Ice Box Redeemed vs Fridge - Page 3 - Fiberglass RV


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Old 08-07-2012, 10:41 AM   #29
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Originally Posted by Byron Kinnaman View Post
Dry ice (frozen CO2) is non-toxic. The melting dry ice will create pressure inside the ice box, which will vent around the door gasket. Door gaskets are NOT strong enough to hold the pressure back, therefore venting will happen without problems.

Since CO2 in NON-toxic it's not going to hurt you. The biggest concern would be replacing the O2 in the air, which takes a whole lot of CO2. Just to be safe when inside the trailer leave a window open a bit.

Bobbie, if you put a chunk of dry ice in a pop bottle and seal it will explode, no flame, just a bang. Look up explode.
Dry Ice (or rather the resulting gaseous CO2) is not non-toxic. The risk has nothing to do with pressure building up. Dry Ice sublimes, as I am sure you know, into gaseous carbon dioxide. CO2 is heavier than nitrogen or oxygen, and settles into the trailer. I calculated the amount of gas produced by a pound of CO2. The short-term exposure limit is 1.5%. It doesn't simply suffocate though it can do that, too.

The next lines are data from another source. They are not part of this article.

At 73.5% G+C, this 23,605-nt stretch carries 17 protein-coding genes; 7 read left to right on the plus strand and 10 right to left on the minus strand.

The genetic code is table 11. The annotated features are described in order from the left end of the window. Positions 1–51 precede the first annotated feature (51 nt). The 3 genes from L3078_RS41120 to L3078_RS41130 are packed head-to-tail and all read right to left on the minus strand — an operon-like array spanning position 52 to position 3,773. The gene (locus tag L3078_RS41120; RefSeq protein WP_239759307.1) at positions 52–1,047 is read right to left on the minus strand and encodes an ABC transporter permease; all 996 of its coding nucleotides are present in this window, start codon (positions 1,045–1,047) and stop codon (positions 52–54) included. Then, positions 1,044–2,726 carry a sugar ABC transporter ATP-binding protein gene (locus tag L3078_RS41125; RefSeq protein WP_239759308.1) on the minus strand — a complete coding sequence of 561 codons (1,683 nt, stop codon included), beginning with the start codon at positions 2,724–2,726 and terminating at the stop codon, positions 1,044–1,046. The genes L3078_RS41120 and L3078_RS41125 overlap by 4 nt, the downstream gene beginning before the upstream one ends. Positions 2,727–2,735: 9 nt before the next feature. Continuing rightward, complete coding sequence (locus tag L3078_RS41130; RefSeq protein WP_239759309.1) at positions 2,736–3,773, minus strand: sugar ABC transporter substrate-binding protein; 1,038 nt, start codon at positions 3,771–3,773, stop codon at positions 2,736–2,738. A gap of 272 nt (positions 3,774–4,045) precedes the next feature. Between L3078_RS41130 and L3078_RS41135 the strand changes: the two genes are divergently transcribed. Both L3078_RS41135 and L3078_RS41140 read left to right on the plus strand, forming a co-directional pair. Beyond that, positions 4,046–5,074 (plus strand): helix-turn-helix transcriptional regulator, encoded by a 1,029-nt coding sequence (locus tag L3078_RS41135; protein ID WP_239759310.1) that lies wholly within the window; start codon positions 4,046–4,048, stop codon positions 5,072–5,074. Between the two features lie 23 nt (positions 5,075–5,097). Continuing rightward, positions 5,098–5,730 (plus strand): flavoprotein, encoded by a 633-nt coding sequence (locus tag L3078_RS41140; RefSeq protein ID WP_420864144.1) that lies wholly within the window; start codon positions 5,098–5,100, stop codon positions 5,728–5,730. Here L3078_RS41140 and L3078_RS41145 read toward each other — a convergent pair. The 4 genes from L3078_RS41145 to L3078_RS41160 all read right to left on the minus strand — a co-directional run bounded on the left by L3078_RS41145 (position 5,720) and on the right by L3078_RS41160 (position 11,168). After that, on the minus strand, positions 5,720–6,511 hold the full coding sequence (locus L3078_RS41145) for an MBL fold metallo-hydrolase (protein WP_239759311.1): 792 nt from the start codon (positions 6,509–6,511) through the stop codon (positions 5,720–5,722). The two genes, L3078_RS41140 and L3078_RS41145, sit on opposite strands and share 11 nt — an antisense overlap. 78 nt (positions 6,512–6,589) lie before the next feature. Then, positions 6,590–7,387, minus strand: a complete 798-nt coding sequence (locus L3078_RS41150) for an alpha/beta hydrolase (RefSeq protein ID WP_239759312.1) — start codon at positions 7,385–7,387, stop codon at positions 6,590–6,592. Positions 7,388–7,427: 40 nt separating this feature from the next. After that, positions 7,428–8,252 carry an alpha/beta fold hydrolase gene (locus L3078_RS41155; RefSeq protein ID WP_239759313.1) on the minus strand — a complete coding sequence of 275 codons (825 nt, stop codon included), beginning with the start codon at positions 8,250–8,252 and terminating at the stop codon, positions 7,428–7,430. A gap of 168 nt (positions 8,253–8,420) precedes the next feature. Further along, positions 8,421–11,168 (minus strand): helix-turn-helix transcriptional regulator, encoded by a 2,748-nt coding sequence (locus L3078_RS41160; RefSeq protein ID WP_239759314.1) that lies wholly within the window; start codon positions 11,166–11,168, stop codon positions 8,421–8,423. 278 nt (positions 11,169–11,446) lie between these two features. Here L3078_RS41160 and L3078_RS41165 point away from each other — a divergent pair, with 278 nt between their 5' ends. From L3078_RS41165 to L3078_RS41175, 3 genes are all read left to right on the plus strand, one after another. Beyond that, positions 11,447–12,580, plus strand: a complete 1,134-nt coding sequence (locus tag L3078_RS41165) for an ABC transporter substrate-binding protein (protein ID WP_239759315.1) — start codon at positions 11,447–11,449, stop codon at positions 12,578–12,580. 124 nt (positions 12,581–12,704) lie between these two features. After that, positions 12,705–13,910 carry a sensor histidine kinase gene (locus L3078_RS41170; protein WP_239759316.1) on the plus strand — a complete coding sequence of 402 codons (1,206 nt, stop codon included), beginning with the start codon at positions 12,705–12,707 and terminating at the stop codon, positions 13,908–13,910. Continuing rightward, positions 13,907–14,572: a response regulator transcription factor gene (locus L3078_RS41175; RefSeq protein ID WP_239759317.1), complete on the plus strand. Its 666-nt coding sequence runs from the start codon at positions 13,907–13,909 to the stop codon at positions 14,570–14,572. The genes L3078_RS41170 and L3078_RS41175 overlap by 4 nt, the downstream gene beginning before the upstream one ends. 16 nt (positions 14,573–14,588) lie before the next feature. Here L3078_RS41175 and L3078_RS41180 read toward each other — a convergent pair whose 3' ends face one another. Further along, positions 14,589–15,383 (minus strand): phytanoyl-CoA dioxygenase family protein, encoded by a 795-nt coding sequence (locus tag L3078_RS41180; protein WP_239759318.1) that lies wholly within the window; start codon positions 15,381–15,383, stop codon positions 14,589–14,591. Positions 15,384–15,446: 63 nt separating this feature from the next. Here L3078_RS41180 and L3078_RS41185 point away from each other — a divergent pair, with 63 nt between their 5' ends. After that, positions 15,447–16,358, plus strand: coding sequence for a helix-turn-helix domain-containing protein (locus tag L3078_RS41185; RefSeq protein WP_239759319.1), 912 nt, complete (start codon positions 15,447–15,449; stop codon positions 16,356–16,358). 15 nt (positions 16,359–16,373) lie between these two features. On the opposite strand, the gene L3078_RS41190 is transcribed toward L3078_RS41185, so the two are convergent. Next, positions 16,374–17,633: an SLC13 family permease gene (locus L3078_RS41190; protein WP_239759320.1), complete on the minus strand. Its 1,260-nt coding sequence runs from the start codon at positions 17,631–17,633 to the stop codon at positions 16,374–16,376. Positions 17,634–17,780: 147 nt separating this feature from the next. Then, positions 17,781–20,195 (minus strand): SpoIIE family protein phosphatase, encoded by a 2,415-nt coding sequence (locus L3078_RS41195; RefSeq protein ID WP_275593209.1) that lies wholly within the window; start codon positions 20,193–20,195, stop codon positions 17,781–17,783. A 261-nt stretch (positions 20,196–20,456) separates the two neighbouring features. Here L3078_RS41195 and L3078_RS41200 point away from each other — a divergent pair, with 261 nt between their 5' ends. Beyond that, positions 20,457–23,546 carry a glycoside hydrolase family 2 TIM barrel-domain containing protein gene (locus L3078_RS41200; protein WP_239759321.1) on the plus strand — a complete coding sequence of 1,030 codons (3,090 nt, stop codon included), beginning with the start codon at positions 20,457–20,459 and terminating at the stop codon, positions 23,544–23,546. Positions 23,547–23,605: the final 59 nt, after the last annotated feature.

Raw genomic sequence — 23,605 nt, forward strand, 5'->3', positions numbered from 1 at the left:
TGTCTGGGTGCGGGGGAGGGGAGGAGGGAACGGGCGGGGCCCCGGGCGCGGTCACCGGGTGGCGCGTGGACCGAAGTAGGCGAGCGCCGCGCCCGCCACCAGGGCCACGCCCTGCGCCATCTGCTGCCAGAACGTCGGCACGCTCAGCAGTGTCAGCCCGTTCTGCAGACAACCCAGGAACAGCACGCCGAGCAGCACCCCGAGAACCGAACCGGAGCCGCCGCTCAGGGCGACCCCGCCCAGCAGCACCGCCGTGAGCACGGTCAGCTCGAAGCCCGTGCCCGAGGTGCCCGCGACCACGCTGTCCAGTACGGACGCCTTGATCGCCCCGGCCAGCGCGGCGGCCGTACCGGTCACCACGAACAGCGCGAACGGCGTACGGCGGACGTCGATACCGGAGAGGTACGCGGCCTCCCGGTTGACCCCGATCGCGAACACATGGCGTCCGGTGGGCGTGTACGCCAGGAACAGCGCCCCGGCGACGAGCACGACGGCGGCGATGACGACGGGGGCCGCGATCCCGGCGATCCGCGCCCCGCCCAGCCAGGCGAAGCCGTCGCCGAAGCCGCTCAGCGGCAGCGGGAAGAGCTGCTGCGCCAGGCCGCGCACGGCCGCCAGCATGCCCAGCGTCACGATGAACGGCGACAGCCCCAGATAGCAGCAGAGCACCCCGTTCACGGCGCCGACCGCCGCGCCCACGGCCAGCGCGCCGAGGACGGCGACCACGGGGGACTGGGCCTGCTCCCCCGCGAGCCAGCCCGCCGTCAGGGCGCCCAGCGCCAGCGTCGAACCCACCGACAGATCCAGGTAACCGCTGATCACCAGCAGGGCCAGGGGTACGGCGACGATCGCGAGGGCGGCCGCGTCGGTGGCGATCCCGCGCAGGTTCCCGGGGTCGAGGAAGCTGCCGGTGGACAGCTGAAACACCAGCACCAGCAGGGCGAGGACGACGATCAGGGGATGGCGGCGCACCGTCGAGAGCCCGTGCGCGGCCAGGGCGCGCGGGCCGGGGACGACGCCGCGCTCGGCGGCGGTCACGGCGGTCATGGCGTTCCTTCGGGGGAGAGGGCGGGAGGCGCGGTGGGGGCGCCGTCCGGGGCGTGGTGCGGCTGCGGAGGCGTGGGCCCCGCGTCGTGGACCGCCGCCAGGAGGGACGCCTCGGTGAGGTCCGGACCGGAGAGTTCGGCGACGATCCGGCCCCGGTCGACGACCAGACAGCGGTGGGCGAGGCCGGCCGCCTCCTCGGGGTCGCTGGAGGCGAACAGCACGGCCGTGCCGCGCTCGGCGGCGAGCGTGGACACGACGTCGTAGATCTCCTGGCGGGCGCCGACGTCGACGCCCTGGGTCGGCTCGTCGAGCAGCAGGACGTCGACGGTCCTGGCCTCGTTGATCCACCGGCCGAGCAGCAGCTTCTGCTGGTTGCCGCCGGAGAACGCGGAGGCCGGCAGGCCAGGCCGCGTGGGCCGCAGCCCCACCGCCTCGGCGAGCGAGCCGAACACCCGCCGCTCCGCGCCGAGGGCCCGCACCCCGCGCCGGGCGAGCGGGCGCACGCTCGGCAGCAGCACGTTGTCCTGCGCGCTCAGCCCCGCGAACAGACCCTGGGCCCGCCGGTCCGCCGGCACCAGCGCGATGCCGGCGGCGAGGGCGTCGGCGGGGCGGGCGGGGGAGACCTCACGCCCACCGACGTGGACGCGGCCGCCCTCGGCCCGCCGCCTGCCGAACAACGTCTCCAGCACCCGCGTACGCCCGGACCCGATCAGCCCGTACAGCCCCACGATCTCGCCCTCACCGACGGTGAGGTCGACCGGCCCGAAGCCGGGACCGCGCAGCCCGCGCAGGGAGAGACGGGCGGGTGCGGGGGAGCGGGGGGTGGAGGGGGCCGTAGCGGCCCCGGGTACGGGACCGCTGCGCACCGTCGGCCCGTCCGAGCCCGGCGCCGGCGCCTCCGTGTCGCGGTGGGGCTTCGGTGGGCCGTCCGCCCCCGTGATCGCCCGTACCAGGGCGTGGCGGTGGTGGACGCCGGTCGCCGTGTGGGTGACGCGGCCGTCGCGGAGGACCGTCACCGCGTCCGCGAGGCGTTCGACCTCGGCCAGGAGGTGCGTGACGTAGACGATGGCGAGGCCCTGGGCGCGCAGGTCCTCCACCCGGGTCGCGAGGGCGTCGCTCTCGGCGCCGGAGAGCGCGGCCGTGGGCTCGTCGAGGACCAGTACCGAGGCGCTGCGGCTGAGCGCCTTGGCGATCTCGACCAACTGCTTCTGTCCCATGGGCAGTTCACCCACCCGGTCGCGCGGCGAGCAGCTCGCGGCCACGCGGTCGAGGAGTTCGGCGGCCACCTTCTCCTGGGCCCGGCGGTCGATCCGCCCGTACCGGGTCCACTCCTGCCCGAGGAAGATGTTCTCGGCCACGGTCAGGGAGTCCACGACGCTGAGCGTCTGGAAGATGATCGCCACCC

One pound of CO2 would give greater than a 2% concentration in a 13 foot trailer (assuming it was completely empty, dimensions 10x6x6 feet.) More Dry Ice or more stuff in the trailer raises the concentration. 1.5% = 15,000 ppm (OSHA limti is actually only 5000.)

Ventilating has limited effect due to the tendency of CO2 to sink to the floor (leaving the door open would help more but who does that all night?)

Toxicity info: http://www.continentalcarbonic.com/pdf/MSDS_Dry_Ice.pdf
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Old 08-07-2012, 11:39 AM   #30
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I did not pull my ice box out. Just did a lot of measuring and manuvering thru the cabinets by hand. And yes you would have to vent a fridge.
It is still working Great!
I just reread your description; I don't think I have enough access in my Campster but I might be able to reach most of it by removing the microwave again temporarily. Not sure how I'll get to the top, though. I was thinking of using regular house insulation- I have about 3 inches on the sides of the icebox (sad to see when I actually looked at it!) Now I see why Steve Hilby pulled the whole icebox out and wrapped it in Reflectix. I'm still wary of doing it that way.
It sure comes un-insulated! I'm not sure how much space there actually is between the top of the icebox and the top of the trailer. I'll go over to the ipad app and post a picture and maybe somebody who has done it will have some advice.
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Old 08-07-2012, 07:37 PM   #31
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Lake Nyos

I recall seeing a Nova where they followed the investigation of a large number of mysterious deaths in a village in Africa. The conclusion was the deaths were caused by an outgassing of CO2 from the local lake.